Although it technically only had a years worth of factory racing, the Porsche 910 still left its mark on the history of the sport. Built as the successor of the also popular 906, the 910 was debuted in mid 1966 but was replaced by the 907 Long Tail in late 1967. What set the 910 apart was the addition of a few key changes such as moving to a 13 inch wide tires similar to that used in Formula 1 racing. That allowed the cars to have significantly better grip in the corners. Another key change was using a single center lug nut versus the 5 normally seen on a road car.
Powering this super sleek race car would have been two different rear mounted engines depending on the race. One being the 2L flat six producing an estimated 220hp and the more powerful 2.2L 8 cylinder with roughly 270hp. The 910 was almost 13.5 feet long, 5.5 feet wide and just over 3 feet tall and weighing an estimated 1300lbs making it incredibly lightweight and powerful.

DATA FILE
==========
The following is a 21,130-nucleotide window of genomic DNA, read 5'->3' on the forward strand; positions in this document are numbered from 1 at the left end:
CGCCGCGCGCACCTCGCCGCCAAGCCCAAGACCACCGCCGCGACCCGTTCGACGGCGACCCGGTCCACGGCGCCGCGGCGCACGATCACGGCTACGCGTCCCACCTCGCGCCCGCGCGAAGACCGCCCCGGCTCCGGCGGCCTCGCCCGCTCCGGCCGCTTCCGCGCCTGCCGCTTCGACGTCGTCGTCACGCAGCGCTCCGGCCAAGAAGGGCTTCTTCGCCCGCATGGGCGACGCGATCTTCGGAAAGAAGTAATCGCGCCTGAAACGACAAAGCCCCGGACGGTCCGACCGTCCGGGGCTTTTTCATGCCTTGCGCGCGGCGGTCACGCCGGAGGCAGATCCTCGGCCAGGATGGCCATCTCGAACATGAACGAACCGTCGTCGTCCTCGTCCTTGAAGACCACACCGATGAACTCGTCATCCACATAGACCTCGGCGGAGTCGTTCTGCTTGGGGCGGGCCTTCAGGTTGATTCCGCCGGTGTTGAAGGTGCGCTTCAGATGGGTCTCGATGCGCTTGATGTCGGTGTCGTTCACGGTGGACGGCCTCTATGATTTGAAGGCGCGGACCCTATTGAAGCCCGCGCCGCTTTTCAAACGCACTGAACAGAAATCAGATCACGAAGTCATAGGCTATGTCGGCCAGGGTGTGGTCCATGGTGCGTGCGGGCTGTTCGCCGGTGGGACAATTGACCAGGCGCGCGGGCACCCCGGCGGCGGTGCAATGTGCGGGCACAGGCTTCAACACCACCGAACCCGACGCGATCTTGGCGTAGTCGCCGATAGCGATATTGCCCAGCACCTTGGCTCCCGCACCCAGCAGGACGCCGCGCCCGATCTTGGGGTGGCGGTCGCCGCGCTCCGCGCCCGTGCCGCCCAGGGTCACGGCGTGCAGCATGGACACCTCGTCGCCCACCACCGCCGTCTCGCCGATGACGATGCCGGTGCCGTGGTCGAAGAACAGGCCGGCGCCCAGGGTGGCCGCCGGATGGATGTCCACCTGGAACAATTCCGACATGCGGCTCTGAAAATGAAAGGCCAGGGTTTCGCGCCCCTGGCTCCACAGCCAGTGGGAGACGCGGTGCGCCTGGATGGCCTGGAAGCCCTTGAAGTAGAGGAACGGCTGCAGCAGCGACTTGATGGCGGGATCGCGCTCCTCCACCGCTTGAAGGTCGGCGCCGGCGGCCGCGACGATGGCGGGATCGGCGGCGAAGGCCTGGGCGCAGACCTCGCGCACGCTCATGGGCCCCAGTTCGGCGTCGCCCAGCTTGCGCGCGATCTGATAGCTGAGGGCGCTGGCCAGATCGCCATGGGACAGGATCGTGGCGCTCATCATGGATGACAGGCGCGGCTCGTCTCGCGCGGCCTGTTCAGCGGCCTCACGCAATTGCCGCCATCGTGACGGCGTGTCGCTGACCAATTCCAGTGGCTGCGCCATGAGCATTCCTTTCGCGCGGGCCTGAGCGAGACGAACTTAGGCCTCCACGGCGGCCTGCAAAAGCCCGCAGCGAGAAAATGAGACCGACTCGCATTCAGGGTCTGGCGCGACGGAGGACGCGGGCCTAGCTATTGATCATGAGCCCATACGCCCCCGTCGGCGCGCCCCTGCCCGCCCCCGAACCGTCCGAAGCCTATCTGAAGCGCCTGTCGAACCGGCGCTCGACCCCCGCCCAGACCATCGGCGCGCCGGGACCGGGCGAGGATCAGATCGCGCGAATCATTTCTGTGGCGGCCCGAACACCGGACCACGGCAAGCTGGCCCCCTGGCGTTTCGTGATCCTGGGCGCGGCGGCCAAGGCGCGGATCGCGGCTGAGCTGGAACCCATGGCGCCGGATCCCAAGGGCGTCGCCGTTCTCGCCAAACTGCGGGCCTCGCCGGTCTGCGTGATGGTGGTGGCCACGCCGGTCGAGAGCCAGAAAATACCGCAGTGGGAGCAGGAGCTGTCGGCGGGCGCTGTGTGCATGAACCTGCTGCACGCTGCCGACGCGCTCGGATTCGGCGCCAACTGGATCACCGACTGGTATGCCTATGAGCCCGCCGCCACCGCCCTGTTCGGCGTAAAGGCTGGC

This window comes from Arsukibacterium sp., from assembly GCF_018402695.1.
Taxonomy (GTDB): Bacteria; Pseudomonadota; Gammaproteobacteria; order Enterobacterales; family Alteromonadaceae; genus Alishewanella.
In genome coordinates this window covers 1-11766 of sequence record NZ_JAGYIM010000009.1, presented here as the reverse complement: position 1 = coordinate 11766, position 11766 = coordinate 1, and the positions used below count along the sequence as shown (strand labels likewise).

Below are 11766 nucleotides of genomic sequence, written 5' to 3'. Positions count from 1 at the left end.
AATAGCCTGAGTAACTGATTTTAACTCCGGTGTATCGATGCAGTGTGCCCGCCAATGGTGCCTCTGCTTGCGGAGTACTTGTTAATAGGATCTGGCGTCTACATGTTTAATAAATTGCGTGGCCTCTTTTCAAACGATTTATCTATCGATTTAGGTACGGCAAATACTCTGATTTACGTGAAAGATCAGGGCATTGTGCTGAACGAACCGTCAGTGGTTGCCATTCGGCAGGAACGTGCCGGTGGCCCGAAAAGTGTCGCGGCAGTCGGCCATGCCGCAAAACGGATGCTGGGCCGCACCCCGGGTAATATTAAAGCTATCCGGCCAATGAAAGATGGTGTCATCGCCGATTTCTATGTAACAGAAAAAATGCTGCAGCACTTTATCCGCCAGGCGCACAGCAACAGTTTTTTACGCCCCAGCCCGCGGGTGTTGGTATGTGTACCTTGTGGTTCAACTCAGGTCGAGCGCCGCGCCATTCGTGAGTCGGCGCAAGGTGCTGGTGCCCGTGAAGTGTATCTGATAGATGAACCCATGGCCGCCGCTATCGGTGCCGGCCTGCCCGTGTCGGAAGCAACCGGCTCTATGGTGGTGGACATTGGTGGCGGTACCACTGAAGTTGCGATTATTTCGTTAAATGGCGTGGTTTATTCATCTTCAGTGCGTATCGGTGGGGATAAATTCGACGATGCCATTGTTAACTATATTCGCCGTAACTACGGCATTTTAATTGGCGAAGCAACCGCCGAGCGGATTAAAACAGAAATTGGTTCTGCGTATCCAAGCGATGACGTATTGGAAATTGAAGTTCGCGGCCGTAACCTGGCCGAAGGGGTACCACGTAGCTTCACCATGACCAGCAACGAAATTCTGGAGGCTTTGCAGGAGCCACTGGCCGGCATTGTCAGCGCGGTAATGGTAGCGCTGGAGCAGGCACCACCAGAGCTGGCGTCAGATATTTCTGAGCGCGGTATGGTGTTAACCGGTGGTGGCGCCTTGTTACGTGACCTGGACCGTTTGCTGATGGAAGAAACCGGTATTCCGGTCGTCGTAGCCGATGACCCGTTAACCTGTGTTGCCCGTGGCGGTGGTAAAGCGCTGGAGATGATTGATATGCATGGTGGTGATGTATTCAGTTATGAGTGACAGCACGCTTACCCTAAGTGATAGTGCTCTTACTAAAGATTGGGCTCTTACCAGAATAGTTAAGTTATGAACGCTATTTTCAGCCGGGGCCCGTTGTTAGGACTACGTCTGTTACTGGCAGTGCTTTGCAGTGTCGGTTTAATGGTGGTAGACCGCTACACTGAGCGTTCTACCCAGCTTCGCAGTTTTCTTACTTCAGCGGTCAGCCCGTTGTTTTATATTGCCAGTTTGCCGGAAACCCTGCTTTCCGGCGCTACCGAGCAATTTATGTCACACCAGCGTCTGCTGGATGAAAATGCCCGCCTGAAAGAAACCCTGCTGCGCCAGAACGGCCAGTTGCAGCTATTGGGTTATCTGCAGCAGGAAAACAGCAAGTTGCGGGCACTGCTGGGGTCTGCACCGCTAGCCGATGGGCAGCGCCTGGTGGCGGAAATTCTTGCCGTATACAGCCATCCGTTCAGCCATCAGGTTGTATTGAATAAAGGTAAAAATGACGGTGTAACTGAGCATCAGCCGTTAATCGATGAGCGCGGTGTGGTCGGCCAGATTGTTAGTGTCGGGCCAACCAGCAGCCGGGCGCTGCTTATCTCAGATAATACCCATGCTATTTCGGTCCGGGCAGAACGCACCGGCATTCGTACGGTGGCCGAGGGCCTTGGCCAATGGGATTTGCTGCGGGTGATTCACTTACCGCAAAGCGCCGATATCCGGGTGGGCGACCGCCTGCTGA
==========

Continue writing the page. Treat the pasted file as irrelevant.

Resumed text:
During that time period the race cars were reaching new levels left and right. Even though the 910 was an incredibly capable car it was still no match for the faster and more powerful Ford GT40 and Ferrari’s 206P. Getting the overall victory seemed like something that would be out of reach for the 910.However Porsche executives and the racing team were hellbent on showing the world what the 910 was really capable of. For the 1000km race at the famous Nurburgring of 1967, which happened to be Porches home track, they entered a total of six cars in the event. Three of the 6 cylinder cars and three of the 8’s and the end results were actually quite impressive. Although two of the 8 cylinder cars broke and couldn’t finish the race, the other four cars amazingly held the 1st, 2nd, 3rd and 4th potions when the checkered flag flew. The three six cylinder cars held the first 3 positions while the more powerful 8 cylinder came in 4th.
So even though it wasn’t around very long, the Porsche 910 will forever be one one the list of most iconic race cars, albeit that is a long list.